Almost everything about it I hated—living in a dorm with a roommate, oh, my God. That was the worst. Girls had strict hours, but boys could come and go as they pleased. My one fond memory of that long-ago year was demonstrating against that policy (and getting demerits for staying out past 10 p.m. for the demonstration).

After the first year, I quit, out of money and out of spirit.

I worked in clerical jobs I hated and that kept me on the brink of poverty. Got married. Got divorced.

Then my mom got a job at what is now Front Range Community College, but then was the Community College of Denver, North Campus. Housed in temporary buildings in a field in south Adams County, this college suited me. I fit into the small adult student population of outcasts and misfits and studied sign language.

After graduation, I learned that there were no jobs in interpreting for the deaf and ended up back in a clerical job, this time at the college.

Flash forward a few years and I was sick to death of clerical work and of beating my head against a wall that required a bachelor’s degree for any job that interested me. I pored over the CU Denver catalog and determined that I could finish a degree in sociology—barely—in a year. I figured I could hang in there for one year. Along the way I had majored in art, philosophy, sign language, anthropology, psychology, and sociology.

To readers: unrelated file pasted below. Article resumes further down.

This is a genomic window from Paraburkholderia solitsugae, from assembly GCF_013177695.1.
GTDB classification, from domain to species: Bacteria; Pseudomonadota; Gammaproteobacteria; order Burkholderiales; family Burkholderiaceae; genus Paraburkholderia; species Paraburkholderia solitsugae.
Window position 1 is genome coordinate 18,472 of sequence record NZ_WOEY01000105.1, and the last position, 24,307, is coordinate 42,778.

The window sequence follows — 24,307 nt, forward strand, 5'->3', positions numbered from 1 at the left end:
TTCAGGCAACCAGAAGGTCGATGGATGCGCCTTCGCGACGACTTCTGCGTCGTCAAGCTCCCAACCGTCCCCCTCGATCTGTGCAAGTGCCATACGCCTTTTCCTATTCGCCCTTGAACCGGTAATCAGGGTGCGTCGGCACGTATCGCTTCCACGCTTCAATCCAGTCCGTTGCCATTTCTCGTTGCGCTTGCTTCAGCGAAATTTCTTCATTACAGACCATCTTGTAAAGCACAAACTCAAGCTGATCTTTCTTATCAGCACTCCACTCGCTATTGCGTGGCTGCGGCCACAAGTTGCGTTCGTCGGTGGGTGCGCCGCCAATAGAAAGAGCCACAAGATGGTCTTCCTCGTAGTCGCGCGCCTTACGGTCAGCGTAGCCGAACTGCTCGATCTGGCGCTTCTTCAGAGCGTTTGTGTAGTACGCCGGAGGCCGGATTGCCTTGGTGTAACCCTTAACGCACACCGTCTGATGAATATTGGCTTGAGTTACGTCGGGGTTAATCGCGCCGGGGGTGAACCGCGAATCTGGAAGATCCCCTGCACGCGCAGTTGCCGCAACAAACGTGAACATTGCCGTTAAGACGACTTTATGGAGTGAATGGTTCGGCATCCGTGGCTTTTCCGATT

I quit my job and enrolled at the newly completed Auraria Campus. Once again, my fellow students were oddballs like me. These days they call us nontraditional students. And this time, I finished with both a BA and a Phi Beta Kappa key. I was thirty years old. Having a degree profoundly changed my life, my prospects, and my self image, although it took years to whittle away the chip on my shoulder.

Three years later I went back to CSU for a master’s in adult education.

My mom called me a perpetual student, and she didn’t mean it as a compliment. She was right, though. Although I was through with education, I never stopped learning. That’s why I call my blog the Constant Learner.

You won’t catch me in a classroom these days. My learning is outside the box.

Lasso of Truth

In Learning, work on May 29, 2017 at 3:29 am

It wasn’t a big deal. The Alamo Drafthouse in Austin announced a single showing of the new movie Wonder Woman for women only, and the trolls swarmed all over the internet, probably creeping out of their mothers’ basements. Oh, sorry, was that offensive?

“Have you ever hosted a men’s only showing of any film?” they asked, and “Imagine the sh–storm if there was any male only showing of anything…or a private showing for a specific race or sexual orientation.” Other people said they would pay for men to come and say they identify as women.